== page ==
Both the federal and state constitutions provide that no person shall be deprived of life, liberty,
or property without due process. US Const, Am V; Const 1963, art 1, § 17. Our Supreme Court has
held that the holder of an occupational license has a property interest in that license and is entitled to due
process protection before either the revocation of the license or the denial of an application for renewal
of the license. Bundo v City of Walled Lake, 395 Mich 679, 695; 238 NW2d 154 (1976). Such
licensees are entitled to “rudimentary due process,” which entails notice of the proposed action and the
reasons given for this action, a hearing in which the licensee may present evidence and testimony and
confront adverse witnesses, and a written statement of findings on the part of the body taking the action.
Id., 696-697. However, in Eastwood Park Amusement Co v Mayor of East Detroit, 325 Mich 60,
74-75; 38 NW2d 77 (1949), our Supreme Court cited with approval State v Minneapolis-St. Paul
Metropolitan Airports Comm, 223 Minn 175, 187; 25 NW2d 718 (1947), where the Minnesota
Supreme Court held that “[a] prior expired license is functus officio and confers no rights upon the
licensee named therein. . . . In such cases, [the licencee’s] application for a license stands upon the
same basis as if [he] never had been licensed.” We agree with the lower court that Qualls’ license
expired by its own terms on February 28, 1985, and that Detroit Code § 30-1-14 did not give Qualls a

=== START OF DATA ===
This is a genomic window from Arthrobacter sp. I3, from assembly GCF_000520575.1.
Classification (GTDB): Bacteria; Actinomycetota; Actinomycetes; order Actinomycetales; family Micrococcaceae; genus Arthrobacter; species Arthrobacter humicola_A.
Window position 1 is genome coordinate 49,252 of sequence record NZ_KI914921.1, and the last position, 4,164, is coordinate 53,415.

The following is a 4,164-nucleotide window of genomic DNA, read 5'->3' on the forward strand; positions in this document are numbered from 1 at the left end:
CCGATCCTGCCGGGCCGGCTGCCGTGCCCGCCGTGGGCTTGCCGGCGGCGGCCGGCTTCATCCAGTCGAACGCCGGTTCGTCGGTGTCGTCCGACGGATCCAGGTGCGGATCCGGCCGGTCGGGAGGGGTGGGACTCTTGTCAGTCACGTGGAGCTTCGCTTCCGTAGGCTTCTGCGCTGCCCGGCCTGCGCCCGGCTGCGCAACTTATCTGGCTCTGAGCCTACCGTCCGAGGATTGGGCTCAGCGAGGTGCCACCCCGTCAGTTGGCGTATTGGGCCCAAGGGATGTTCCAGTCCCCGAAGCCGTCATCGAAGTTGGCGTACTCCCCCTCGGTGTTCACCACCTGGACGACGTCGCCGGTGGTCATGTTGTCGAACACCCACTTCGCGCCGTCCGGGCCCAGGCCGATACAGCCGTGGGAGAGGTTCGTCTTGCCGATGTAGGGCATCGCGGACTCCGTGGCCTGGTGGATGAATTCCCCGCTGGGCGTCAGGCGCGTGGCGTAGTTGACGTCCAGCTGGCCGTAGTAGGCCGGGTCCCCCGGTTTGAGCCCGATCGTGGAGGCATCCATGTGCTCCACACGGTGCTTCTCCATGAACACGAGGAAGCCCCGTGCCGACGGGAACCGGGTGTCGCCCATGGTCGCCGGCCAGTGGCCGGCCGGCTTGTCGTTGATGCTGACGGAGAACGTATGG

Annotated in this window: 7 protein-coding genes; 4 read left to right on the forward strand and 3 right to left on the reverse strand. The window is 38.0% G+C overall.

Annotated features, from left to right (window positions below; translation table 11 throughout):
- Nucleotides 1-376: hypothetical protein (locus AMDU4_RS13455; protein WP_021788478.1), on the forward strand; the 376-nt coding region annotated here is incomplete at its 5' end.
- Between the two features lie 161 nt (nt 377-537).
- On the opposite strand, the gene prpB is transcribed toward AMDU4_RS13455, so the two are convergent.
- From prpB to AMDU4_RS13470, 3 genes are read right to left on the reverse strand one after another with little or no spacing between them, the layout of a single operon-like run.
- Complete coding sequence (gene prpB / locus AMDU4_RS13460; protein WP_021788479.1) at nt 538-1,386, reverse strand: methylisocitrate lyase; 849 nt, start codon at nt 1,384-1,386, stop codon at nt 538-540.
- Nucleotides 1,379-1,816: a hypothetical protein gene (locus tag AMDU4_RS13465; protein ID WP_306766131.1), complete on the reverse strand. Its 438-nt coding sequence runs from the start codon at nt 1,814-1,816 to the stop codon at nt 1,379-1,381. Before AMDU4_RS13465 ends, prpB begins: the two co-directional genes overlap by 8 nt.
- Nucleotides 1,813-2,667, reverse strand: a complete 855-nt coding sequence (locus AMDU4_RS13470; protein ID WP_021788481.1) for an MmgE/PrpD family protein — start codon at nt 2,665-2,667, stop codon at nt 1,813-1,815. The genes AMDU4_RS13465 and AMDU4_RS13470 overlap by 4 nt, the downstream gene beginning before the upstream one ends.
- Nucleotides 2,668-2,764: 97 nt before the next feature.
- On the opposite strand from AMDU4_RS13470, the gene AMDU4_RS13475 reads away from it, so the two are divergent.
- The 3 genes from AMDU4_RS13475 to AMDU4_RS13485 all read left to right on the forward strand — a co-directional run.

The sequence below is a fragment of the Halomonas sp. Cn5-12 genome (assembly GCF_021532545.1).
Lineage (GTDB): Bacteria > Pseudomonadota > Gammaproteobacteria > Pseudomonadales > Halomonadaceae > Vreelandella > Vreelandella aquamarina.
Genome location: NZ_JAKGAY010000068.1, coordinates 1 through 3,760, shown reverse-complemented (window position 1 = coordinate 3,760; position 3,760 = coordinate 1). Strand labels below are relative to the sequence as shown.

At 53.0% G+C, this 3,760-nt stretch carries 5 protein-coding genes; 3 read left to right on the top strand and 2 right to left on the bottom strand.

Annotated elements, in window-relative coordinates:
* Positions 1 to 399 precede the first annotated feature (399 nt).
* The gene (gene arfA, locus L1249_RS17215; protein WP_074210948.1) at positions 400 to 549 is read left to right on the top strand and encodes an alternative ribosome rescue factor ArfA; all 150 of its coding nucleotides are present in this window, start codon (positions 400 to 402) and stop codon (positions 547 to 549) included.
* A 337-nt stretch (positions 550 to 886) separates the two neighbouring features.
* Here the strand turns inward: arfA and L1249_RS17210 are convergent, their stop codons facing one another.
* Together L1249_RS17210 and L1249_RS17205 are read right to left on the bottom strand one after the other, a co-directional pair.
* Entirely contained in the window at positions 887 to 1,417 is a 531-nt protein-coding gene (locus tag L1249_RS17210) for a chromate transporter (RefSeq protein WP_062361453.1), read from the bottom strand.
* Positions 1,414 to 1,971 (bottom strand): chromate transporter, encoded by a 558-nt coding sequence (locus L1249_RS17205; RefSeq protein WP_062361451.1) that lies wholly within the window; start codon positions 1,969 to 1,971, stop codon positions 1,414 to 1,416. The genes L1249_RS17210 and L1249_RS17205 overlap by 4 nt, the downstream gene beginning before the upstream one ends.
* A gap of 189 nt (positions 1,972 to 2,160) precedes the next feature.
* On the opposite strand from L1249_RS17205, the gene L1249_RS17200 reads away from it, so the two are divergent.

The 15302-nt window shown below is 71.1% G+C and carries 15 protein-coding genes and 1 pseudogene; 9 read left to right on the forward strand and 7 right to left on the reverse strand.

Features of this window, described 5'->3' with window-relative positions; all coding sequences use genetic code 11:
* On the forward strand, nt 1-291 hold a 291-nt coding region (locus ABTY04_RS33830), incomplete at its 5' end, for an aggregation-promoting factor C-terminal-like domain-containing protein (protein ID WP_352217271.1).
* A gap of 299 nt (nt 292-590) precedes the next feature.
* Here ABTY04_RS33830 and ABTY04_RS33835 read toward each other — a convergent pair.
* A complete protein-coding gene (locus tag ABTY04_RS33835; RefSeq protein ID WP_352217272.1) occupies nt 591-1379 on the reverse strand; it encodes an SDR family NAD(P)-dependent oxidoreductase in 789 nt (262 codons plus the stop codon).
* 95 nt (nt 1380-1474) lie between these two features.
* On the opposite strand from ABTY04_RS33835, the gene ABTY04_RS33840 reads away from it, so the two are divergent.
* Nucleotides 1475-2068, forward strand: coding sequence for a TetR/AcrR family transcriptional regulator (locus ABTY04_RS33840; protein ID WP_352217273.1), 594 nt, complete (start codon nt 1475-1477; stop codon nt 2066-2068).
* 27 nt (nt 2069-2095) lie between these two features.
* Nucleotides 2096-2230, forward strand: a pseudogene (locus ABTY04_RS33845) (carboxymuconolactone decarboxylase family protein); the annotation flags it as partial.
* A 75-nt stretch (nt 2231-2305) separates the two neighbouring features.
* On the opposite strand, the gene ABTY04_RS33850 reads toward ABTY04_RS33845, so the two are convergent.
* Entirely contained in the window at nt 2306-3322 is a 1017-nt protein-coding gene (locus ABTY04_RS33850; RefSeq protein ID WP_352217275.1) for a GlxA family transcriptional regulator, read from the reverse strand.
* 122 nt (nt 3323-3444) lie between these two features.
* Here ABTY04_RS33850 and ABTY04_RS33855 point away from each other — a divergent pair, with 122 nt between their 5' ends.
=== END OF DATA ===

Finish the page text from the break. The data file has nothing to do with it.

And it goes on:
continuing property interest in his license. Accordingly, Qualls was afforded all the process that he was
due under the circumstances.
Plaintiffs next argue that certain portions of the city code relating to fireworks are
unconstitutionally prohibitory rather than permissibly regulatory. In Qualls I, our Supreme Court stated
that “[i]t is well established in Michigan that ordinances are presumed valid and the burden is on the
person challenging the ordinance to rebut the presumption.” Qualls I, supra, 434 Mich 364. Further,
“[w]hen the action relates to matters of economics or general social welfare, the test to determine
whether the law comports with due process is whether it bears a reasonable relation to a legitimate
governmental purpose.” Id., 365. Thus, our inquiry is limited to whether any state of facts either
known or which could reasonably be assumed affords support for the legislative action. Id., 366. And
although such facts might be debatable, the legislative judgment must be accepted. Id. After applying
this standard to the challenged code provisions, we conclude that plaintiffs have failed to rebut the
presumption of validity afforded to the provisions. Accordingly, the lower court did not err in finding
that the challenged code provisions are not unconstitutionally prohibitory.
Plaintiffs next argue that the state law regulating fireworks, namely, MCL 750.243a; MSA
28.440(1), is preempted by federal law, and that provisions of the state law are unconstitutionally vague
and therefore void. This Court, however, recently rejected both of these challenges to the state
fireworks laws in Stajos v Lansing, 221 Mich App 223; 561 NW2d 116 (1997). Accordingly, we
decline to consider the merits of plaintiffs’ claims any further.
Plaintiffs next argue that the lower court erred in finding “that the introductory prohibitory
language in MCL 750.243a(2)(d)’s list of prohibited chemicals was evidence of legislative intent to
totally prohibit consumer fireworks.” We find that plaintiffs have mischaracterized the lower court’s